Testing two-component models on very high-energy gamma-ray-emitting BL Lac objects
Context. It has become evident that one-zone synchrotron self-Compton models are not always adequate for very high-energy (VHE) gamma-ray-emitting blazars. While two-component models perform better, they are difficult to constrain due to the large number of free parameters.
Aims. In this work, we make a first attempt at taking into account the observational constraints from very long baseline interferometry (VLBI) data, long-term light curves (radio, optical, and X-rays), and optical polarisation to limit the parameter space for a two-component model and test whether or not it can still reproduce the observed spectral energy distribution (SED) of the blazars.
Methods. We selected five TeV BL Lac objects based on the availability of VHE gamma-ray and optical polarisation data. We collected constraints for the jet parameters from VLBI observations. We evaluated the contributions of the two components to the optical flux by means of decomposition of long-term radio and optical light curves as well as modelling of the optical polarisation variability of the objects. We selected eight epochs for these five objects based on the variability observed at VHE gamma rays, for which we constructed the SEDs that we then modelled with a two-component model.
Results. We found parameter sets which can reproduce the broadband SED of the sources in the framework of two-component models considering all available observational constraints from VLBI observations. Moreover, the constraints obtained from the long-term behaviour of the sources in the lower energy bands could be used to determine the region where the emission in each band originates. Finally, we attempt to use optical polarisation data to shed new light on the behaviour of the two components in the optical band. Our observationally constrained two-component model allows explanation of the entire SED from radio to VHE with two co-located emission regions.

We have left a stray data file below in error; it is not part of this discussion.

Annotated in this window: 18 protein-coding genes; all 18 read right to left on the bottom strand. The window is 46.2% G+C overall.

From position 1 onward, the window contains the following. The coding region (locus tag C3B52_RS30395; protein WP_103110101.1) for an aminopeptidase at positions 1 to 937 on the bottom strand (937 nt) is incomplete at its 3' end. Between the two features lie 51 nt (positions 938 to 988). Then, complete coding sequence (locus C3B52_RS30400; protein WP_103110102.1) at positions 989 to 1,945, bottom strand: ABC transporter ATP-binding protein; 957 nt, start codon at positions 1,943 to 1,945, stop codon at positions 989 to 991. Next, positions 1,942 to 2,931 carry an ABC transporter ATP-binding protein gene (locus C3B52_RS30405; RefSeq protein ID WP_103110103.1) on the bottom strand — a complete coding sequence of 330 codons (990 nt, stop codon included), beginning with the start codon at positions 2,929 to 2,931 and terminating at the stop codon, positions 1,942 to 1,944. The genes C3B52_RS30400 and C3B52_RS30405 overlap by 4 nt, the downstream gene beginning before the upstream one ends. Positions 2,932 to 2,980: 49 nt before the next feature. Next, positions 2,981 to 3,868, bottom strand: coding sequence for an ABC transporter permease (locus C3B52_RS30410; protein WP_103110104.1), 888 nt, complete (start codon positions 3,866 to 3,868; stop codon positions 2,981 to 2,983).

UV and NIR size of the low-mass field galaxies: the UV compact galaxies
Context. Most of the massive star-forming galaxies are found to have “inside-out” stellar mass growth modes, which means the inner parts of the galaxies mainly consist of the older stellar population, while the star forming in the outskirt of the galaxy is still ongoing.
Aims. The high-resolution HST images from Hubble Deep UV Legacy Survey and Cosmic Assembly Near-infrared Deep Extragalactic Legacy Survey projects with the unprecedented depth in both F275W and F160W bands are the perfect data sets to study the forming and formed stellar distribution directly.
Methods. We selected the low redshift (0.05 < zspec < 0.3) galaxy sample from the GOODS-North field where the HST F275W and F160W images are available. Then we measured the half light radius in F275W and F160W bands, which are the indicators of the star formation and stellar mass.
Results. By comparing the F275W and F160W half light radius, we find the massive galaxies are mainly follow the “inside-out” growth mode, which is consistent with the previous results. Moreover, the HST F275W and F160W images reveal that some of the low-mass galaxies (< 108 M⊙) have the “outside-in” growth mode: their images show a compact UV morphology, implying an ongoing star formation in the galaxy centre, while the stars in the outskirts of the galaxies are already formed. The two modes transit smoothly at stellar mass range about 108 − 9 M⊙ with a large scatter. We also try to identify the possible neighbour massive galaxies from the SDSS data, which represent the massive galaxy sample. We find that all of the spec-z selected galaxies have no massive galaxy nearby. Thus the “outside-in” mode we find in the low-mass galaxies are not likely originated from the environment.